East London Food & Culture

The inspiring story of Masala India – and 5 things you must try

The tale of Leyton's finest Indian restaurant. Plus insider tips on the best dishes to order

Emran Shaheen is a true East Londoner. One sunny morning a decade ago, he woke up and decided to quit his job in the civil service. Why? To return to working in the cafes and restaurants he remembered enjoying as a teen growing up in Hackney.

Fast forward a few years, and when acquaintances over in Leyton opened Uptown Burger on the High Road, they took “me in for a job,” he says. He simply wanted to learn everything he could.

But that venture soon started to struggle, and it was then that Shaheen – who goes by his last name – and wife Rumi had a lightbulb moment: to take on the outlet and launch their own dream restaurant. “Rumi would always have an issue with the Indian food in every restaurant we eat at,” he says, with a smile. “Something was never right.”

Rumi and Shaheen. Photo: own

For passionate home cook Rumi, who learned her skills from her mother, other people’s food is just never quite tasty enough. So, despite no professional experience – let alone cooking for a 78-cover restaurant – the enterprising couple gave it a shot, with Rumi running the kitchen as head chef.


They opened Masala India on a shoestring in June 2018. Their USP? A tiffin-focused Bengali menu, the idea being to allow customers to try things they might not usually order.

Recognise it? Photo: MI

“It’s actually a British invention, the tiffin,” says Shaheen, whose father came to London in the 1950s. “Tiffin time was tea time, but the Indians put it into practice – and it’s now this big thing.” The menu, which is full of helpful little explainers and witty asides for those who unfamiliar with the concept, says that in India it’s a “food roulette” and supposed to be “pot luck, so traditionally your mother or wife chooses for you.”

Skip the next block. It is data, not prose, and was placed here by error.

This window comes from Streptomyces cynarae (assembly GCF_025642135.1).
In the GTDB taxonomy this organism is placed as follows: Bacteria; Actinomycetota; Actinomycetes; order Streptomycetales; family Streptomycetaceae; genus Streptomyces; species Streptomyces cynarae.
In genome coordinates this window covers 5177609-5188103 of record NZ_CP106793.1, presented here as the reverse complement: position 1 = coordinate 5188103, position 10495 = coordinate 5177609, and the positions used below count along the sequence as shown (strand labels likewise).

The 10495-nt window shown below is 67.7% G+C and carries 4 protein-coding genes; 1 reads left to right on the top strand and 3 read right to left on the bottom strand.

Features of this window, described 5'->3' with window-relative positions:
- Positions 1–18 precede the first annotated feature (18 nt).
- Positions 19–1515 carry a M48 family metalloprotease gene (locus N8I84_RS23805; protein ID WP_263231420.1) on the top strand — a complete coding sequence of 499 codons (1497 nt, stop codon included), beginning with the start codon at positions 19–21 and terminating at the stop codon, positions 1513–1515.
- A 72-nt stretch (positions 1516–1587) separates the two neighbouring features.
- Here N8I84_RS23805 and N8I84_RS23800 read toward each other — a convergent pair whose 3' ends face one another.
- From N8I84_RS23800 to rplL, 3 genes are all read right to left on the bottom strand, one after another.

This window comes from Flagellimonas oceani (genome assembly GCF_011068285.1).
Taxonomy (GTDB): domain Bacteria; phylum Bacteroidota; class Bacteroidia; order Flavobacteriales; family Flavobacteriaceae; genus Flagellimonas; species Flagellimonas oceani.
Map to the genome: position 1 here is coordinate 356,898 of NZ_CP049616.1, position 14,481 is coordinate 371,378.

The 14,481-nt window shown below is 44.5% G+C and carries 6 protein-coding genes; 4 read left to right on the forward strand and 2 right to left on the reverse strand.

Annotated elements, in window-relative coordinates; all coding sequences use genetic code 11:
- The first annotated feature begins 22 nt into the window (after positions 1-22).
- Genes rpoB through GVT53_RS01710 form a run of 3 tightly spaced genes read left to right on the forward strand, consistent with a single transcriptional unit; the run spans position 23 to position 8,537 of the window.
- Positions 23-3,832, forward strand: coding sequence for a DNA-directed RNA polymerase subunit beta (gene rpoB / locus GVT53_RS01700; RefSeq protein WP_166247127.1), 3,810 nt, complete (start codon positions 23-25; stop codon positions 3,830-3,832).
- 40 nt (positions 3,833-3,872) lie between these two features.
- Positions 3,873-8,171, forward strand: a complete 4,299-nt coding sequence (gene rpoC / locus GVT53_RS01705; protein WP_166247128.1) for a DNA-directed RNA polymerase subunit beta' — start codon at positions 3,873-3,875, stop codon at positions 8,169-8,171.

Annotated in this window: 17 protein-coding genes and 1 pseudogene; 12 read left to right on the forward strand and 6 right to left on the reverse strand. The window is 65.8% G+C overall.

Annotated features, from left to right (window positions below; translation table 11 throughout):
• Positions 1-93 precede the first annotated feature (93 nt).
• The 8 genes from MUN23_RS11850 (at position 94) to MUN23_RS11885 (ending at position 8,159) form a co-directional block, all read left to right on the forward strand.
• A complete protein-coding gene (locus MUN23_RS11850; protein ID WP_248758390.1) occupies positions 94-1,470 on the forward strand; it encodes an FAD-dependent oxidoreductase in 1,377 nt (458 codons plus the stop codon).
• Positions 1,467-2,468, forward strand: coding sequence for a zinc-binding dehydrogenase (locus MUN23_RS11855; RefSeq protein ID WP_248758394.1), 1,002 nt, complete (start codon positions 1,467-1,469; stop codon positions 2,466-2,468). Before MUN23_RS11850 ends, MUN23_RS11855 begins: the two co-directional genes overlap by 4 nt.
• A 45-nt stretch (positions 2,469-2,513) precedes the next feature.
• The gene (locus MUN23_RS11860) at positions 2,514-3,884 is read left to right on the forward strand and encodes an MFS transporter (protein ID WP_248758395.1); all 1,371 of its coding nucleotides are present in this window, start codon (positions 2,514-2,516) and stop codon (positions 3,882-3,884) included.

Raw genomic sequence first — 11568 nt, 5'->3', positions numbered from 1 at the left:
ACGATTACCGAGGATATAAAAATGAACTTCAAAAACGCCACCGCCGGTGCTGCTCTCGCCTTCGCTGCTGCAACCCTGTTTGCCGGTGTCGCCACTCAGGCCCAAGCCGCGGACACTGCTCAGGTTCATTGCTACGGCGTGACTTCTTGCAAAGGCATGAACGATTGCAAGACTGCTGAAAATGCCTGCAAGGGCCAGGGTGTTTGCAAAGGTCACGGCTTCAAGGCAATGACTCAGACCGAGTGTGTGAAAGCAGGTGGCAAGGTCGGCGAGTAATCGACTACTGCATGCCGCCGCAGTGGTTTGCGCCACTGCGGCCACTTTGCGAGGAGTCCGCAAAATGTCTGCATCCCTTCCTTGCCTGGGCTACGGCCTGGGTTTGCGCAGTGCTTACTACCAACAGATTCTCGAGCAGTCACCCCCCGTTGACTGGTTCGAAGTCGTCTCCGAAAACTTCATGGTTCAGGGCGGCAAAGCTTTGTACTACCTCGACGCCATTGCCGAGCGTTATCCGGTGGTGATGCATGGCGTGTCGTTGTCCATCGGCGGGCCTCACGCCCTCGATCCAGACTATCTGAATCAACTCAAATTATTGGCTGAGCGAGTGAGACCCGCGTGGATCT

Endearingly, they don’t pretend that what they’re doing is special. “It’s what we eat at home. So it was all about being bringing comfort food. Rumi puts the same passion into how she cooks for her children into how she cooks for her guests. It gives her a buzz.”

What tiffin to order?

Meat tiffin. The porota (left) is recommended. Photo: Masala India

From the four tiffin options – meat, pescatarian, vegetarian, vegan – you simply select one item from each section: chef’s signature curries, vegetable dishes, classics and bread or rice. There are so many potential combinations that you could eat out every night for a month and not get bored: we can recommend everything from the moreish chicken shashlik and butter-soft king prawn salan to sag paneer, tender lamb chops and kala bhuna. A bread tip? The buttery, flaky porota: 100% delicious.

Shaheen admits it was a slow start but the restaurant gradually became busier due to word of mouth. “It really is the best marketing,” he says. “We grew organically, through our guests, just telling the neighbours, telling their siblings, bringing their parents.”

Socially distanced: the dining room. Photo: SE

And were there any teething troubles? “Oh, Rumi knows what she’s doing,” he says, with a laugh. “But at the start delivery time was the issue. Can we have our guests dine here within that hour? That became very challenging for us because when we first opened food was taking ages to come out. But as soon as customers tasted it they forgot about that; one of our guests set up an online page, and people posted glowing reviews in on it.”

Shaheen prides himself on service: tap water is served swiftly to the table, and papadoms with a selection of dips before the customer asks. “Munching on something makes people comfortable,” he says. And operating a rare and welcome BYO policy, customers are encouraged to bring their own wine (an off-licence is conveniently next door).